A. D. Patel
|Ambalal Dahyabhai Patel|
|Member of Legislative Council (Fiji)
North Western Indian Division
|Preceded by||B. D. Lakshman|
|Succeeded by||Tulsi Ram Sharma|
|Member of Legislative Council (Fiji)
Western Indian Constituency
|Preceded by||B.D. Lakshman|
|Succeeded by||C.S. Pillay|
|Member for Social Services|
|Succeeded by||Vijay R. Singh|
|Leader of Opposition (Fiji)|
|Succeeded by||Sidiq Koya|
|Born||13 March 1905
Kheda, Gujarat, India
|Died||1 October 1969
|Political party||National Federation Party|
Ambalal Dahyabhai Patel, better known as A.D. Patel (also sometimes referred to as AD) (1905–1969), was a Fiji Indian politician, farmers' leader and founder and leader of the National Federation Party. Patel was uncompromisingly committed to a vision of an independent Fiji, with full racial integration. He was one of the first to advocate a republic, an ideal not realized in his lifetime. He also advocated a common voters' roll and opposed the communal franchise that characterized Fijian politics.
- 1 Early life
- 2 First marriage
- 3 Early involvement in politics
- 4 His first election
- 5 General Manager of Sangam
- 6 Establishment of the Maha Sangh
- 7 Election wins and losses
- 8 Family life
- 9 The 1960 sugar cane dispute
- 10 Formation of Federation Party
- 11 Member for Social Services
- 12 Events leading to independence
- 13 The Denning Award
- 14 Death
- 15 See also
- 16 External links
- 17 References
Patel was born in the Kheda district of Gujarat, India, on 13 March 1905. He had three brothers and a sister. Ambalal and his younger brother, R. D. Patel, became barristers in Fiji (hence they were known as A.D. and R.D.). Ambalal received his primary and secondary education in Nadiad, which was the site used by Gandhi when he began his non-violent protest in India. He developed a habit of reading very early in his school days and excelled in secondary school. He then entered the prestigious Gujarat College in Ahmedabad and studied economics, politics and history. He graduated with Bachelor of Arts with honours in 1925 at the age of 20.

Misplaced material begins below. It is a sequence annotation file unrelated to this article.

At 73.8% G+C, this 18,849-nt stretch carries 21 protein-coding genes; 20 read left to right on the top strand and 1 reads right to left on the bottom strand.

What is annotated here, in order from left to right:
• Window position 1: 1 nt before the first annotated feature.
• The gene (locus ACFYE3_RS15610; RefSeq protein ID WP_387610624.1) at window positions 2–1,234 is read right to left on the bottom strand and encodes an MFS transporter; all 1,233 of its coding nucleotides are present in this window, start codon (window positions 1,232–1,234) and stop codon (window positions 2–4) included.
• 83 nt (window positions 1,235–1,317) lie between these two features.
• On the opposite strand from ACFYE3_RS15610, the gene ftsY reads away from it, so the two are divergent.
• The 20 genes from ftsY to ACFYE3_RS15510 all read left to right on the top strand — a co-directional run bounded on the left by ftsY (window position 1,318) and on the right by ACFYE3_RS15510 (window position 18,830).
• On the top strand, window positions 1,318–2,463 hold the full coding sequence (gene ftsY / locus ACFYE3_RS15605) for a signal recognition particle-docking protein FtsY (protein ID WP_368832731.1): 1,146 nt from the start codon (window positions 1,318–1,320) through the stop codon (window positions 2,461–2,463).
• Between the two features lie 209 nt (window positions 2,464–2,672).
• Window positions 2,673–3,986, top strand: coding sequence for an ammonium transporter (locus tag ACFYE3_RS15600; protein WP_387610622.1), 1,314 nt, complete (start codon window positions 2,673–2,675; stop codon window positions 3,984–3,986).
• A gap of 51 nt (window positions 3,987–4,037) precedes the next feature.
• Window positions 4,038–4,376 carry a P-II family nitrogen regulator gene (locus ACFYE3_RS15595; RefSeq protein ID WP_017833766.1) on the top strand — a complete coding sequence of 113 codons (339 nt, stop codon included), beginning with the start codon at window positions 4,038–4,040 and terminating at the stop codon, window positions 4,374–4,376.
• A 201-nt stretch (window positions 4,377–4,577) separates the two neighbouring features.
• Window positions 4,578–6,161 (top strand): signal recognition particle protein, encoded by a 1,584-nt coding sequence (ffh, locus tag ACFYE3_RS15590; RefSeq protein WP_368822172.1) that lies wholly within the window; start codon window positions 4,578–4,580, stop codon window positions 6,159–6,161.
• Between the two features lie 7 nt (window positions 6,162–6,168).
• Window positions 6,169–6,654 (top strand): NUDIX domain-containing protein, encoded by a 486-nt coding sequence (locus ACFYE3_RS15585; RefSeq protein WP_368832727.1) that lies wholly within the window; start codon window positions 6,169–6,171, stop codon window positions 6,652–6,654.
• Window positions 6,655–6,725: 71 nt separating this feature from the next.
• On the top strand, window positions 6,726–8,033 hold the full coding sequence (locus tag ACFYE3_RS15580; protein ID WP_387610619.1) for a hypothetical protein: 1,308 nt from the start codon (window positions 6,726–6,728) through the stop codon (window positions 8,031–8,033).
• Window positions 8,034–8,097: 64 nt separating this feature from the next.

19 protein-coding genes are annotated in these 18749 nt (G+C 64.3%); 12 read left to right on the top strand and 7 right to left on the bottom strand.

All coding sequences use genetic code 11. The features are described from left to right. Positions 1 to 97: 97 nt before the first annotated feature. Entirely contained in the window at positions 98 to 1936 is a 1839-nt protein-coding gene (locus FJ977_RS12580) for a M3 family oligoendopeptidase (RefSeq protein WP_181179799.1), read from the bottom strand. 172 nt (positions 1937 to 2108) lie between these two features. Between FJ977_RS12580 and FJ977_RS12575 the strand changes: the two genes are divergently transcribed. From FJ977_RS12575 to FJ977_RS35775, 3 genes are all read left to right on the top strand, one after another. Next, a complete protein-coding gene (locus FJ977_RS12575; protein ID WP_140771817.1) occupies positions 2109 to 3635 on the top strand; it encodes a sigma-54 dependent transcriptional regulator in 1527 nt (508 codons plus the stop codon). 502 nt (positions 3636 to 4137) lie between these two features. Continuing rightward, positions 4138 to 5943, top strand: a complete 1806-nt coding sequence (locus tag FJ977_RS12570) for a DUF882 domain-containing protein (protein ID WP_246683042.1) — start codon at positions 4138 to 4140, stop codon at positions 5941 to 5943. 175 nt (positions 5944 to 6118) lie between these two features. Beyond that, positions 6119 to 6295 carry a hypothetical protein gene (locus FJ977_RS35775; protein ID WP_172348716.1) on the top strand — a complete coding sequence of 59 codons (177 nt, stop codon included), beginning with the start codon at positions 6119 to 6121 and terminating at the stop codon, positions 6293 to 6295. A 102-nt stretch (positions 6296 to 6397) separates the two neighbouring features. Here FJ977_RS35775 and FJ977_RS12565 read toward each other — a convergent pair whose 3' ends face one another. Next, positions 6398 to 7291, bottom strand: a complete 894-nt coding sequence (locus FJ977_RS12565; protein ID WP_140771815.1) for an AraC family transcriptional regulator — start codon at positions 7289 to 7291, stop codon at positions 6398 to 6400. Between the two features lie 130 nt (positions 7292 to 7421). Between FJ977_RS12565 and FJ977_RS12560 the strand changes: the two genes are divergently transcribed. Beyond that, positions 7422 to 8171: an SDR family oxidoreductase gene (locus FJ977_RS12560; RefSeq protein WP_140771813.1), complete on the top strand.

Following his early academic success, she was sent to prepare to sit for the Indian Civil Service (ICS) examination. He enrolled in the London School of Economics to improve his chances of success in the exam by gaining direct experience of the English intellectual, social and political scene. In London he rubbed shoulders with other intellectuals from the sub-continent and became aware of the plight of Indians living in the other colonies. He changed his original plan for an ICS career without conferring with his parents joined the Middle Temple to qualify as a barrister, graduating in 1928 at the age of 23.
Patel's father tried to persuade him to return and practice law in India and to help with the education of his younger siblings, but in the end helped pay his son’s fare from London to Fiji, where he arrived on 11 October 1928. A reason for Patel to not want to return to India was his relationship with an English divorcee, Patricia Catherall Seymour, who had a son from her previous marriage. This was unacceptable for the Patel clan in India, especially since he had been betrothed to a girl from his community before leaving for London. Patricia Seymour arrived in Suva with her young son in 1933, and she and Patel were formally married on 25 January 1934. Their inter-racial marriage was strained by racially defined social hierarchy in Fiji. Patricia was ostracised by the local Europeans and she was unable to communicate with the local Indians. The couple separated in 1939 and divorced in 1943 and Patricia left for New Zealand.